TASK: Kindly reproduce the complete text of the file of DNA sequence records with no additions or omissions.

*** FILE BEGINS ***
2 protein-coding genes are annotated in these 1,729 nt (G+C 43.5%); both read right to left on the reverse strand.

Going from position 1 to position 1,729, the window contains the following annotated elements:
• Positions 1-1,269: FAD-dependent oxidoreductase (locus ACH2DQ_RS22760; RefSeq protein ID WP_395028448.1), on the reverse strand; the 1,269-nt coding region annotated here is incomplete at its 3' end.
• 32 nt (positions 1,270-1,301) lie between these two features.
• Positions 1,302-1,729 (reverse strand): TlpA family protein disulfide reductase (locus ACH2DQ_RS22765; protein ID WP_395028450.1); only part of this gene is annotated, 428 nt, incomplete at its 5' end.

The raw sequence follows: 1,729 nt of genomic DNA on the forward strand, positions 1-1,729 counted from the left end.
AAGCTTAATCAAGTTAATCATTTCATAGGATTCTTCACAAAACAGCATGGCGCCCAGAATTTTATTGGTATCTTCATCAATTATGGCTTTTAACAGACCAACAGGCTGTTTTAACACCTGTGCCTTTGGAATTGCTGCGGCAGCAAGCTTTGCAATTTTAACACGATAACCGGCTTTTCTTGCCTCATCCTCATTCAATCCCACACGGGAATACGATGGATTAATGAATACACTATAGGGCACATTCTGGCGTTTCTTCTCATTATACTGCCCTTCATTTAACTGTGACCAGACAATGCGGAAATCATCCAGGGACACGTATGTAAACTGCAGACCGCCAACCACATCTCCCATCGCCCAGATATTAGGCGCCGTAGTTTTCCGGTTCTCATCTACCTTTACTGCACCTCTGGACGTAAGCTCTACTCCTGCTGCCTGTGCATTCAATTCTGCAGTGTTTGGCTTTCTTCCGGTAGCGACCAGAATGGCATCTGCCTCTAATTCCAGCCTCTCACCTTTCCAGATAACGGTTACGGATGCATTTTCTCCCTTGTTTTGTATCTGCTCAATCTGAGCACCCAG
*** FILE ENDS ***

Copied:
2 protein-coding genes are annotated in these 1,729 nt (G+C 43.5%); both read right to left on the reverse strand.

Going from position 1 to position 1,729, the window contains the following annotated elements:
• Positions 1-1,269: FAD-dependent oxidoreductase (locus ACH2DQ_RS22760; RefSeq protein ID WP_395028448.1), on the reverse strand; the 1,269-nt coding region annotated here is incomplete at its 3' end.
• 32 nt (positions 1,270-1,301) lie between these two features.
• Positions 1,302-1,729 (reverse strand): TlpA family protein disulfide reductase (locus ACH2DQ_RS22765; protein ID WP_395028450.1); only part of this gene is annotated, 428 nt, incomplete at its 5' end.

The raw sequence follows: 1,729 nt of genomic DNA on the forward strand, positions 1-1,729 counted from the left end.
AAGCTTAATCAAGTTAATCATTTCATAGGATTCTTCACAAAACAGCATGGCGCCCAGAATTTTATTGGTATCTTCATCAATTATGGCTTTTAACAGACCAACAGGCTGTTTTAACACCTGTGCCTTTGGAATTGCTGCGGCAGCAAGCTTTGCAATTTTAACACGATAACCGGCTTTTCTTGCCTCATCCTCATTCAATCCCACACGGGAATACGATGGATTAATGAATACACTATAGGGCACATTCTGGCGTTTCTTCTCATTATACTGCCCTTCATTTAACTGTGACCAGACAATGCGGAAATCATCCAGGGACACGTATGTAAACTGCAGACCGCCAACCACATCTCCCATCGCCCAGATATTAGGCGCCGTAGTTTTCCGGTTCTCATCTACCTTTACTGCACCTCTGGACGTAAGCTCTACTCCTGCTGCCTGTGCATTCAATTCTGCAGTGTTTGGCTTTCTTCCGGTAGCGACCAGAATGGCATCTGCCTCTAATTCCAGCCTCTCACCTTTCCAGATAACGGTTACGGATGCATTTTCTCCCTTGTTTTGTATCTGCTCAATCTGAGCACCCAG